There is a further point to be added. The (future) wordsmith intellectuals are successful within the formal, official social system of the schools, wherein the relevant rewards are distributed by the central authority of the teacher. The schools contain another informal social system within classrooms, hallways, and schoolyards, wherein rewards are distributed not by central direction but spontaneously at the pleasure and whim of schoolmates. Here the intellectuals do less well.
It is not surprising, therefore, that distribution of goods and rewards via a centrally organized distributional mechanism later strikes intellectuals as more appropriate than the “anarchy and chaos” of the marketplace. For distribution in a centrally planned socialist society stands to distribution in a capitalist society as distribution by the teacher stands to distribution by the schoolyard and hallway.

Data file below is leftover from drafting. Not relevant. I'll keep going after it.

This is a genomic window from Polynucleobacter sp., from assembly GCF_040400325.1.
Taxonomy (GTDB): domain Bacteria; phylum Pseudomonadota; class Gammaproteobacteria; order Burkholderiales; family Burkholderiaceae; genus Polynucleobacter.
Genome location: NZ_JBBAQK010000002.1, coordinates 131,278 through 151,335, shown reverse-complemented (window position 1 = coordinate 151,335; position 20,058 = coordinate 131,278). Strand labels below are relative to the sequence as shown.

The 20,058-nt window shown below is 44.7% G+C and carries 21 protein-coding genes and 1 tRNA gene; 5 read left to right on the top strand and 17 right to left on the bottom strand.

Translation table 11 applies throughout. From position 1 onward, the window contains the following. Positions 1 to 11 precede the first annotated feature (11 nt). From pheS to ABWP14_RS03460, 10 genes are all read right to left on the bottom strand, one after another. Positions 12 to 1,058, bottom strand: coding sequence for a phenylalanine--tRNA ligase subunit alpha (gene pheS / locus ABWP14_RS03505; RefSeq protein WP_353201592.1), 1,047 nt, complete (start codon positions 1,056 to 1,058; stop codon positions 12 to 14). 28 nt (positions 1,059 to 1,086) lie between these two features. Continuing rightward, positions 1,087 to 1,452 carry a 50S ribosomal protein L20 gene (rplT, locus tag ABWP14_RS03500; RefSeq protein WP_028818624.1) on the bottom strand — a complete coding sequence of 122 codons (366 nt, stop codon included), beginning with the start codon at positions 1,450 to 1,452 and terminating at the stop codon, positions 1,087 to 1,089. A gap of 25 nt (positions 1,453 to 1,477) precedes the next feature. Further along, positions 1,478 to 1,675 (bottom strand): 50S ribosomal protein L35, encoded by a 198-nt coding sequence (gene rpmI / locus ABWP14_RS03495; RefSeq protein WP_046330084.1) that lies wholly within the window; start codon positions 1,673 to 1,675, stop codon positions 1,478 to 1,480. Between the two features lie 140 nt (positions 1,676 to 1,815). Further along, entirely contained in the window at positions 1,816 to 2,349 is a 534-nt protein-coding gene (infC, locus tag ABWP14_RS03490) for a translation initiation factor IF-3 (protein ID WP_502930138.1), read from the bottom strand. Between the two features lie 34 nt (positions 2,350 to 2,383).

This unintended consequence of the school system, the anti-capitalist animus of intellectuals, is, of course, reinforced when pupils read or are taught by intellectuals who present those very anti-capitalist attitudes.
Stated as a general point, it is hardly contestable that the norms within schools will affect the normative beliefs of people after they leave the schools. The schools, after all, are the major non-familial society that children learn to operate in, and hence schooling constitutes their preparation for the larger non-familial society. It is not surprising that those successful by the norms of a school system should resent a society, adhering to different norms, which does not grant them the same success. Nor, when those are the very ones who go on to shape a society’s self-image, its evaluation of itself, is it surprising when the society’s verbally responsive portion turns against it. If you were designing a society, you would not seek to design it so that the wordsmiths, with all their influence, were schooled into animus against the norms of the society.